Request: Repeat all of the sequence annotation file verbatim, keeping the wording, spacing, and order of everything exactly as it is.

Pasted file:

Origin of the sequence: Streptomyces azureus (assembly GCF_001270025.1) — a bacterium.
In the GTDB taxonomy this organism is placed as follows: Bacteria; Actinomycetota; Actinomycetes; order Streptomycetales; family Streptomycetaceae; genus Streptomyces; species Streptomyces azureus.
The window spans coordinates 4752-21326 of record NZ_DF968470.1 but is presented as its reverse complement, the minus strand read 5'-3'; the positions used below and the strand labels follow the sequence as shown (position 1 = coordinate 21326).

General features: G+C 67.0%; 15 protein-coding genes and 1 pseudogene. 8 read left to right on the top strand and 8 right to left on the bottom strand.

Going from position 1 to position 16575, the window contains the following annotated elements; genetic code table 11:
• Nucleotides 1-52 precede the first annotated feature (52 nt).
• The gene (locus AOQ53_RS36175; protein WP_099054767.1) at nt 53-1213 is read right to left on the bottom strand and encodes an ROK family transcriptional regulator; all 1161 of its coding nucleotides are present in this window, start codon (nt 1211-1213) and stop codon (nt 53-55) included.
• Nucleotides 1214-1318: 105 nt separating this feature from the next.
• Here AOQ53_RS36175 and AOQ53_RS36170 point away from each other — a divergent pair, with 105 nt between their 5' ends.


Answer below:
Origin of the sequence: Streptomyces azureus (assembly GCF_001270025.1) — a bacterium.
In the GTDB taxonomy this organism is placed as follows: Bacteria; Actinomycetota; Actinomycetes; order Streptomycetales; family Streptomycetaceae; genus Streptomyces; species Streptomyces azureus.
The window spans coordinates 4752-21326 of record NZ_DF968470.1 but is presented as its reverse complement, the minus strand read 5'-3'; the positions used below and the strand labels follow the sequence as shown (position 1 = coordinate 21326).

General features: G+C 67.0%; 15 protein-coding genes and 1 pseudogene. 8 read left to right on the top strand and 8 right to left on the bottom strand.

Going from position 1 to position 16575, the window contains the following annotated elements; genetic code table 11:
• Nucleotides 1-52 precede the first annotated feature (52 nt).
• The gene (locus AOQ53_RS36175; protein WP_099054767.1) at nt 53-1213 is read right to left on the bottom strand and encodes an ROK family transcriptional regulator; all 1161 of its coding nucleotides are present in this window, start codon (nt 1211-1213) and stop codon (nt 53-55) included.
• Nucleotides 1214-1318: 105 nt separating this feature from the next.
• Here AOQ53_RS36175 and AOQ53_RS36170 point away from each other — a divergent pair, with 105 nt between their 5' ends.